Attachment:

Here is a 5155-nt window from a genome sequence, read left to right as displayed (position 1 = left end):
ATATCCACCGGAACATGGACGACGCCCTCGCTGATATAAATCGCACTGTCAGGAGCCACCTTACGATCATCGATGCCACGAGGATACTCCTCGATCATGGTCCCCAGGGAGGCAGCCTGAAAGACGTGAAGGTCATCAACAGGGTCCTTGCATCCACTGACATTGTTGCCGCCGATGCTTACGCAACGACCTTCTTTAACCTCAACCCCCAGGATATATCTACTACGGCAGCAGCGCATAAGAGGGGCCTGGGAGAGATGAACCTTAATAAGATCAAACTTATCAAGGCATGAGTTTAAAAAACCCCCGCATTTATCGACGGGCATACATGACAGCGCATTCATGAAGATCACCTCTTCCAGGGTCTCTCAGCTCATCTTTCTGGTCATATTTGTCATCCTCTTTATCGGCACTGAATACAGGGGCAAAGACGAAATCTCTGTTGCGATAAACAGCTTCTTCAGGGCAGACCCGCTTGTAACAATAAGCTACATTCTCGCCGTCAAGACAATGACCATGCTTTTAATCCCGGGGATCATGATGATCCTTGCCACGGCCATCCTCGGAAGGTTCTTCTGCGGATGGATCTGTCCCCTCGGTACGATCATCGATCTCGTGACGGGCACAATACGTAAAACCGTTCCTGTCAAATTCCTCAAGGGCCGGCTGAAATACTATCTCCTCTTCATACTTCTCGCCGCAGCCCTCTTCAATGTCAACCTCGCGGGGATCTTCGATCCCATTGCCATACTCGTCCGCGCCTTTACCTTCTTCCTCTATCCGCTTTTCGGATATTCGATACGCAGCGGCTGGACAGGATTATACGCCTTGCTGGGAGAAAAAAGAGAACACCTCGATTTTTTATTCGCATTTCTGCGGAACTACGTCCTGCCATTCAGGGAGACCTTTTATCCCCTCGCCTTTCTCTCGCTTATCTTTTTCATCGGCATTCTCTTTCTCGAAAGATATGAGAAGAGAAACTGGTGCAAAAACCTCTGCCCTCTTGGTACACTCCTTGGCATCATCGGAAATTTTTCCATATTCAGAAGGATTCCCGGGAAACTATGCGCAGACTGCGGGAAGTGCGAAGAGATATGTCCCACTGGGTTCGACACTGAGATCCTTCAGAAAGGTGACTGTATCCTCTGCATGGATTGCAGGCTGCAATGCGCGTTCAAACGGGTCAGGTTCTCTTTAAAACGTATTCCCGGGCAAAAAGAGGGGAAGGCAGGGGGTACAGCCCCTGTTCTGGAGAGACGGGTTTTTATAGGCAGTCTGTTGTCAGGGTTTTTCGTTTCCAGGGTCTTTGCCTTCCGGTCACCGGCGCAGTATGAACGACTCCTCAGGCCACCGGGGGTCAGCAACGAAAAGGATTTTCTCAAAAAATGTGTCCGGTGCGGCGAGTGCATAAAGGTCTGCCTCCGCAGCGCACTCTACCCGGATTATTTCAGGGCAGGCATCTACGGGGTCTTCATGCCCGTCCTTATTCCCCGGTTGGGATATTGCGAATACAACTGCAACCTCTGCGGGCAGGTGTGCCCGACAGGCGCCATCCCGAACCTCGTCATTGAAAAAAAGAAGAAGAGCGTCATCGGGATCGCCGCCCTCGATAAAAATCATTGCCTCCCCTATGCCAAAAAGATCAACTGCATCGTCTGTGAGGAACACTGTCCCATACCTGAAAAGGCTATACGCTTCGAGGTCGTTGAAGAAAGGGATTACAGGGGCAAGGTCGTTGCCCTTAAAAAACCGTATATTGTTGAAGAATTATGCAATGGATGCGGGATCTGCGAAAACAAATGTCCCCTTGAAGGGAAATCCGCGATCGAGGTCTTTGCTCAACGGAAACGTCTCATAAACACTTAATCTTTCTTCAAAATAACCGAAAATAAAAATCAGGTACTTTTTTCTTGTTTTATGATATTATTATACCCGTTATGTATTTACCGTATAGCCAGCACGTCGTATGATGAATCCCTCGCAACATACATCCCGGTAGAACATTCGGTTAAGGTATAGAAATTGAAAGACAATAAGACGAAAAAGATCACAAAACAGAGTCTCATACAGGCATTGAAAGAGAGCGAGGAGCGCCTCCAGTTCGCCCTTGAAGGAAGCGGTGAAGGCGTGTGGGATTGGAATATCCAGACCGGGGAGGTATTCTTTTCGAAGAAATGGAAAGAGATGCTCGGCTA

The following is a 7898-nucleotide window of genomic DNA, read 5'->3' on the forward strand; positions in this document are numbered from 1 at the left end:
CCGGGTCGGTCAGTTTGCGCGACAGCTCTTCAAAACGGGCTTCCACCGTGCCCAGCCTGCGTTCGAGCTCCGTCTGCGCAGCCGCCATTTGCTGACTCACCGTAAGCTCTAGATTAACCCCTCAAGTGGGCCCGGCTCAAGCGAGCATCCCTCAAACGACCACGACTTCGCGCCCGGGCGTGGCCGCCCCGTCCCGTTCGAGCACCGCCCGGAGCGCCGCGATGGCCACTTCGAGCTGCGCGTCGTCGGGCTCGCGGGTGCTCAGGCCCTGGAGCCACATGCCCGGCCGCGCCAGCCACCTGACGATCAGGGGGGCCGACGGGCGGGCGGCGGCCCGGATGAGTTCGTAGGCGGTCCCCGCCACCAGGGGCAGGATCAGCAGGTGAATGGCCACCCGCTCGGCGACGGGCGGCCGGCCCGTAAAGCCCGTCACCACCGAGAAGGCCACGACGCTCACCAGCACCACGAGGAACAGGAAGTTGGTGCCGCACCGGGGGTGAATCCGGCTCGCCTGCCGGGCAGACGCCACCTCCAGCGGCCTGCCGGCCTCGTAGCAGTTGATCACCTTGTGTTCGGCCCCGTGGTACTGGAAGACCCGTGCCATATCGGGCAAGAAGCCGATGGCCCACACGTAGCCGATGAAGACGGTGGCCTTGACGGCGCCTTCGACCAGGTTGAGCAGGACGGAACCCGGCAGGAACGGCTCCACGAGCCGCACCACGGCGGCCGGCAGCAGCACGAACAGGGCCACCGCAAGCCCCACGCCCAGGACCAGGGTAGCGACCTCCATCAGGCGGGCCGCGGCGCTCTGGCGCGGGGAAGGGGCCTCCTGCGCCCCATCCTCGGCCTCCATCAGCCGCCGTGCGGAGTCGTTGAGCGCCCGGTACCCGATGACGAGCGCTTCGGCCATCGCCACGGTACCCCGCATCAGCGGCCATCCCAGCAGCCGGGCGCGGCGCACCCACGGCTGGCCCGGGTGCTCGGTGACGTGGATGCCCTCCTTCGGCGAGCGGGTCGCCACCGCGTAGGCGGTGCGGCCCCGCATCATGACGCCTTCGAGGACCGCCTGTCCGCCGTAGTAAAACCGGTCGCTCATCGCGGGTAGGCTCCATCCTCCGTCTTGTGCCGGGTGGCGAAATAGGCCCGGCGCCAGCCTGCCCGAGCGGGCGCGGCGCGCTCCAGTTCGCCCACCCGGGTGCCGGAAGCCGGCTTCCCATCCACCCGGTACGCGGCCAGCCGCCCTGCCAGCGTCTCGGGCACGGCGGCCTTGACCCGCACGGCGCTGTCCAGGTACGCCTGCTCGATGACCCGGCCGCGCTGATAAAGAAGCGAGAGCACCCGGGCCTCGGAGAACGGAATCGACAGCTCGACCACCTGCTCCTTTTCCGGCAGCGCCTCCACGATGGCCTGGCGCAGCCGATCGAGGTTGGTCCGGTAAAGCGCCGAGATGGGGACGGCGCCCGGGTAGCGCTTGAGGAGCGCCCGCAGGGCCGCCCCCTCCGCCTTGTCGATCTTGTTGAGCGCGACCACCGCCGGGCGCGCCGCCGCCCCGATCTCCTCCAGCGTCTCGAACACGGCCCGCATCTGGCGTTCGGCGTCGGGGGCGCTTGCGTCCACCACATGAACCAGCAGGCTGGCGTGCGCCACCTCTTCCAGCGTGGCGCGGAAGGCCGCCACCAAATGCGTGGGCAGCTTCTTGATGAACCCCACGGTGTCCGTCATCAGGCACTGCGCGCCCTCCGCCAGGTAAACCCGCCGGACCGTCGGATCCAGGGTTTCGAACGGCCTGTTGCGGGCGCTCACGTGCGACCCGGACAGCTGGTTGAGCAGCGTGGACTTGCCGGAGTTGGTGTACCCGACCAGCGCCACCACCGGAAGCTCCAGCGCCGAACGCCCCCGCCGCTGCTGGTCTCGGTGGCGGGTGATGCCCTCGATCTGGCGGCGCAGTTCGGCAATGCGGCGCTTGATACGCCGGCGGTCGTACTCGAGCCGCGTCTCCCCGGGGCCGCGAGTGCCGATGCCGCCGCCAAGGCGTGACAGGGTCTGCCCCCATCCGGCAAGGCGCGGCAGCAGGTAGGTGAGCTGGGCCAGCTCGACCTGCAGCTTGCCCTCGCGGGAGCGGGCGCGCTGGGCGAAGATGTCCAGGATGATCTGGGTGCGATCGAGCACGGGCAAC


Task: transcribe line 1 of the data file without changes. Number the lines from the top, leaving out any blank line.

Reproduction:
Here is a 5155-nt window from a genome sequence, read left to right as displayed (position 1 = left end):